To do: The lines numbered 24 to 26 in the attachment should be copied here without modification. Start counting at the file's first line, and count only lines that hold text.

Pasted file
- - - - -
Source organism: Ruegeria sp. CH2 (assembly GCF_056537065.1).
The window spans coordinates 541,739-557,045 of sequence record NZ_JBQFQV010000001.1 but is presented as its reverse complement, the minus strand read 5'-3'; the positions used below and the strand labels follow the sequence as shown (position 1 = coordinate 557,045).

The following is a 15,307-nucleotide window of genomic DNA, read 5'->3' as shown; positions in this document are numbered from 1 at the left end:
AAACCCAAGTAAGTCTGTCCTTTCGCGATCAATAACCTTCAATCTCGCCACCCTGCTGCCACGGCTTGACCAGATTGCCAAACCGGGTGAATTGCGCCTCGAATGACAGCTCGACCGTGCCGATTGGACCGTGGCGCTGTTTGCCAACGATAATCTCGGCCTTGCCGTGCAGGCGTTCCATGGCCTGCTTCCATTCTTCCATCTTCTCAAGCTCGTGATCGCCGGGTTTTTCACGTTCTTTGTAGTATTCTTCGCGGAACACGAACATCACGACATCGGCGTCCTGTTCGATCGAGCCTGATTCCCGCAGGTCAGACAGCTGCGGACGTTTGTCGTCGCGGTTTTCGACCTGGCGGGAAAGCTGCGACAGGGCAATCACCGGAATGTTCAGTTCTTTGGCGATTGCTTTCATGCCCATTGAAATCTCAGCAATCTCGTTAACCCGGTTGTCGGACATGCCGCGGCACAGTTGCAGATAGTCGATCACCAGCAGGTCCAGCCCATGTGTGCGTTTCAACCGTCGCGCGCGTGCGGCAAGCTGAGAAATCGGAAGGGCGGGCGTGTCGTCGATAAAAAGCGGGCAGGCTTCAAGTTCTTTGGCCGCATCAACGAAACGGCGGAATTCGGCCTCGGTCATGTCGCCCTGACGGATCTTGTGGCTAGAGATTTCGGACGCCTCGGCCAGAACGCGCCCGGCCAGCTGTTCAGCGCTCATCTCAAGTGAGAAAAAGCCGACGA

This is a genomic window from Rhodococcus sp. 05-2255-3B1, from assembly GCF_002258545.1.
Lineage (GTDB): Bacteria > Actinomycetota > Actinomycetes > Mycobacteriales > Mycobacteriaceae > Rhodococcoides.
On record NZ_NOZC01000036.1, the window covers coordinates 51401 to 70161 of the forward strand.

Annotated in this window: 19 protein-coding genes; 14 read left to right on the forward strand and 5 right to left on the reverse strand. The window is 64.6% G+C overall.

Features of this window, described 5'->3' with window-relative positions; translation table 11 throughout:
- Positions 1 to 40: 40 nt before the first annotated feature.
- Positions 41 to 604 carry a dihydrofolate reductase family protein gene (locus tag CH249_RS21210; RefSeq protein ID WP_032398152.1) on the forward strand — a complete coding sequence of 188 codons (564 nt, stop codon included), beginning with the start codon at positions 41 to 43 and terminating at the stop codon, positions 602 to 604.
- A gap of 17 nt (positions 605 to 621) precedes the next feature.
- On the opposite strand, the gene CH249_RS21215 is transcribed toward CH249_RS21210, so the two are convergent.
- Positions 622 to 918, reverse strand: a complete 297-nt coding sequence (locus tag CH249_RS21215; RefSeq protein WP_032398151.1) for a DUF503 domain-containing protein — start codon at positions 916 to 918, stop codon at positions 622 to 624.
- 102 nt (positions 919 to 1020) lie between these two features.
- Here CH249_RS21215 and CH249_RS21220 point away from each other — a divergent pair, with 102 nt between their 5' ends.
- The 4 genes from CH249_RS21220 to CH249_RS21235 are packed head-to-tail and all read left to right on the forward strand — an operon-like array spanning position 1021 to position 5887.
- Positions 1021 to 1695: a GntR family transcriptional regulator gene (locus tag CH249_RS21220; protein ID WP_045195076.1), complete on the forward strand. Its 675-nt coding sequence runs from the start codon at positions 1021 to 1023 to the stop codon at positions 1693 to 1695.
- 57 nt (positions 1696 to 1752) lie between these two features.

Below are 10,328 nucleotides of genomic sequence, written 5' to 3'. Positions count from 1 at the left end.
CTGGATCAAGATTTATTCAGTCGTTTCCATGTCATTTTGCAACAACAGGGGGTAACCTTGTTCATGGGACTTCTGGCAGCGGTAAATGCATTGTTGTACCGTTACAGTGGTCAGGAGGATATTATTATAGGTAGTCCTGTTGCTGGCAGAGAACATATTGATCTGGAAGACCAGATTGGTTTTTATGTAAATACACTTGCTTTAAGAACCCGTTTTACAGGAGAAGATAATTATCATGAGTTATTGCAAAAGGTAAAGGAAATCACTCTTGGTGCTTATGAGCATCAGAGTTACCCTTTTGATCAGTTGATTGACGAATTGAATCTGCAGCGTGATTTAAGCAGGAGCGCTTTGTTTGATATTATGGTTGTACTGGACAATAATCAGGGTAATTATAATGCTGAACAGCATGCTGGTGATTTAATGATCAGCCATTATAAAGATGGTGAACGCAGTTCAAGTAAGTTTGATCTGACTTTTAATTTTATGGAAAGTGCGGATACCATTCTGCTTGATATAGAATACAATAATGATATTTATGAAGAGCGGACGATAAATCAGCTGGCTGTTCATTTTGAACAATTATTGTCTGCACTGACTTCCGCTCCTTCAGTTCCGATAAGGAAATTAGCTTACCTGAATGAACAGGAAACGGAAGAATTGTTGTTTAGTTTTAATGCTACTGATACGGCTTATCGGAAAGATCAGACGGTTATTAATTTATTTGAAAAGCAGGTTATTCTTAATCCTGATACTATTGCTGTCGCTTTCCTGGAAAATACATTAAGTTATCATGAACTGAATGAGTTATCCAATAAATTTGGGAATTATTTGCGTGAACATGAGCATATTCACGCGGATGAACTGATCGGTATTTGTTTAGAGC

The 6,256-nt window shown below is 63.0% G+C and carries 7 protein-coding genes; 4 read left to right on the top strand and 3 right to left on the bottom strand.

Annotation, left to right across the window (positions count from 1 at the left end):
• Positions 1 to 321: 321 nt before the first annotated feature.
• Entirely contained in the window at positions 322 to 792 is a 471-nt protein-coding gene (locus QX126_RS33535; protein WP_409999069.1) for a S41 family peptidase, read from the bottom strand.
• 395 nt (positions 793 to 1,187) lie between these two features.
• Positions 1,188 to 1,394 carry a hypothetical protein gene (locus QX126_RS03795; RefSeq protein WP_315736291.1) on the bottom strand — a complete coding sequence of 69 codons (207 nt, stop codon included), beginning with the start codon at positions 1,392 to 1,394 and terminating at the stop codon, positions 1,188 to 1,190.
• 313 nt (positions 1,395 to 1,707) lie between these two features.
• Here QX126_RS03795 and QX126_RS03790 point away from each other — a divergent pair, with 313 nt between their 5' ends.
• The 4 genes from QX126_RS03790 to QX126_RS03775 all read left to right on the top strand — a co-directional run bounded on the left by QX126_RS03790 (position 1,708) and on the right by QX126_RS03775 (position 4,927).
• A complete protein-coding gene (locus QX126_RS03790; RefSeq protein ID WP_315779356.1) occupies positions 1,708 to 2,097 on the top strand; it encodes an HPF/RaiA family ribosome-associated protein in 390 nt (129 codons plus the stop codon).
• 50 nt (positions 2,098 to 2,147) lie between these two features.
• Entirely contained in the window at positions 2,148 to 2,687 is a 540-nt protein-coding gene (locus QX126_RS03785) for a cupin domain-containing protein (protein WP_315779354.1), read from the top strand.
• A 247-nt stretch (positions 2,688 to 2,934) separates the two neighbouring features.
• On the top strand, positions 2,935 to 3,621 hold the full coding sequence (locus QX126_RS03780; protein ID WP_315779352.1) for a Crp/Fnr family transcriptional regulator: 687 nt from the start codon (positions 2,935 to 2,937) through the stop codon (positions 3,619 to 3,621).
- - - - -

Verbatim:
• Positions 1 to 321: 321 nt before the first annotated feature.
• Entirely contained in the window at positions 322 to 792 is a 471-nt protein-coding gene (locus QX126_RS33535; protein WP_409999069.1) for a S41 family peptidase, read from the bottom strand.
• 395 nt (positions 793 to 1,187) lie between these two features.